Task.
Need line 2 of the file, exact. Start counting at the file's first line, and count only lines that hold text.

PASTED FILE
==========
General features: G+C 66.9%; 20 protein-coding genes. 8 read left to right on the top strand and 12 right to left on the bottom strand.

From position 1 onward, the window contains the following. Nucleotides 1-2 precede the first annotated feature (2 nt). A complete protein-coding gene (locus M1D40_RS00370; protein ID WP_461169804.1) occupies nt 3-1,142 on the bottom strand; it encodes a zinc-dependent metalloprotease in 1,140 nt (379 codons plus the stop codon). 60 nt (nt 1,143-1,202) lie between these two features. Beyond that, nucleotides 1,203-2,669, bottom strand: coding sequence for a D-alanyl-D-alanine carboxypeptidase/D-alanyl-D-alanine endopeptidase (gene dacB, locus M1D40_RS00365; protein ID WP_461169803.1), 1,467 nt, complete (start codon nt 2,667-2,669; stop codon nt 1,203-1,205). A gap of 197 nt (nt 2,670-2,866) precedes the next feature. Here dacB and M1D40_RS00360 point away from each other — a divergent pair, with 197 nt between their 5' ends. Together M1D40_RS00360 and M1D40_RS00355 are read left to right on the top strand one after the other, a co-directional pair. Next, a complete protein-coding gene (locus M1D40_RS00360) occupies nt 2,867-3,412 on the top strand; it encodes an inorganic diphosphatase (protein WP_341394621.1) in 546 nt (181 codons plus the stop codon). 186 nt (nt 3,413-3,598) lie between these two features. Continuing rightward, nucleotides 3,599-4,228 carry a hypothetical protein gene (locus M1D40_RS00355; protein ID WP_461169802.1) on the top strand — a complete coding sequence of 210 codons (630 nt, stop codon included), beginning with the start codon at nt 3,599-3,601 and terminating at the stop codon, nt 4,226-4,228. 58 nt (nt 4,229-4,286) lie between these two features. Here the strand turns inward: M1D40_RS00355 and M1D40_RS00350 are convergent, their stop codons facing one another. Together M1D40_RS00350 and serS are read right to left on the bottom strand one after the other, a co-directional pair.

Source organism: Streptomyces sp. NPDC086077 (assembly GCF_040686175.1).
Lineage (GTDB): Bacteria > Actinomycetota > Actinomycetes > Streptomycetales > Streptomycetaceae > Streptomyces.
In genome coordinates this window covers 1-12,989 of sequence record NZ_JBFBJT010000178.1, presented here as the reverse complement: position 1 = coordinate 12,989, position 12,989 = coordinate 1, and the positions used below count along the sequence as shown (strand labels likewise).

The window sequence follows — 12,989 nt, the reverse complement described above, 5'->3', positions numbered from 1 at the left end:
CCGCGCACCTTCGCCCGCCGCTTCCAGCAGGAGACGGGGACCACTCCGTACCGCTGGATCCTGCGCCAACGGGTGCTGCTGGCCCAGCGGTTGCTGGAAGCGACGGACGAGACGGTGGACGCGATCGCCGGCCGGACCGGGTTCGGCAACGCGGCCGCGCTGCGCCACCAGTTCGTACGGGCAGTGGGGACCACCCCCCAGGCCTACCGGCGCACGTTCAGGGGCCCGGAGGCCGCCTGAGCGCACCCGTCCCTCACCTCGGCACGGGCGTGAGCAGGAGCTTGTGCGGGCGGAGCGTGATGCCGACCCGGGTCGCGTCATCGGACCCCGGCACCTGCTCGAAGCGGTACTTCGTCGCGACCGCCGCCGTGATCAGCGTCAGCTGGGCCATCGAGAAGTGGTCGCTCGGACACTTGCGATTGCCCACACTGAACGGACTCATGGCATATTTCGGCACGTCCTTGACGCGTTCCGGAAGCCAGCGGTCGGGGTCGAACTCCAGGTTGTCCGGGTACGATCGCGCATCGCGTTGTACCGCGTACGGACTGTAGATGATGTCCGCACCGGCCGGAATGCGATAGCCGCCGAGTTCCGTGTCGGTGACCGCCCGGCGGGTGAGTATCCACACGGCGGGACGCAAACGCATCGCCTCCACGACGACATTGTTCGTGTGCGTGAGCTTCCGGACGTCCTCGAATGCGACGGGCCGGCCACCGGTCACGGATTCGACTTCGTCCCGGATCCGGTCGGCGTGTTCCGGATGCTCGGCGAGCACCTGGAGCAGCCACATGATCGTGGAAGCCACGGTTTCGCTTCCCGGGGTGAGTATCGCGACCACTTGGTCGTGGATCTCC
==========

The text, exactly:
From position 1 onward, the window contains the following. Nucleotides 1-2 precede the first annotated feature (2 nt). A complete protein-coding gene (locus M1D40_RS00370; protein ID WP_461169804.1) occupies nt 3-1,142 on the bottom strand; it encodes a zinc-dependent metalloprotease in 1,140 nt (379 codons plus the stop codon). 60 nt (nt 1,143-1,202) lie between these two features. Beyond that, nucleotides 1,203-2,669, bottom strand: coding sequence for a D-alanyl-D-alanine carboxypeptidase/D-alanyl-D-alanine endopeptidase (gene dacB, locus M1D40_RS00365; protein ID WP_461169803.1), 1,467 nt, complete (start codon nt 2,667-2,669; stop codon nt 1,203-1,205). A gap of 197 nt (nt 2,670-2,866) precedes the next feature. Here dacB and M1D40_RS00360 point away from each other — a divergent pair, with 197 nt between their 5' ends. Together M1D40_RS00360 and M1D40_RS00355 are read left to right on the top strand one after the other, a co-directional pair. Next, a complete protein-coding gene (locus M1D40_RS00360) occupies nt 2,867-3,412 on the top strand; it encodes an inorganic diphosphatase (protein WP_341394621.1) in 546 nt (181 codons plus the stop codon). 186 nt (nt 3,413-3,598) lie between these two features. Continuing rightward, nucleotides 3,599-4,228 carry a hypothetical protein gene (locus M1D40_RS00355; protein ID WP_461169802.1) on the top strand — a complete coding sequence of 210 codons (630 nt, stop codon included), beginning with the start codon at nt 3,599-3,601 and terminating at the stop codon, nt 4,226-4,228. 58 nt (nt 4,229-4,286) lie between these two features. Here the strand turns inward: M1D40_RS00355 and M1D40_RS00350 are convergent, their stop codons facing one another. Together M1D40_RS00350 and serS are read right to left on the bottom strand one after the other, a co-directional pair.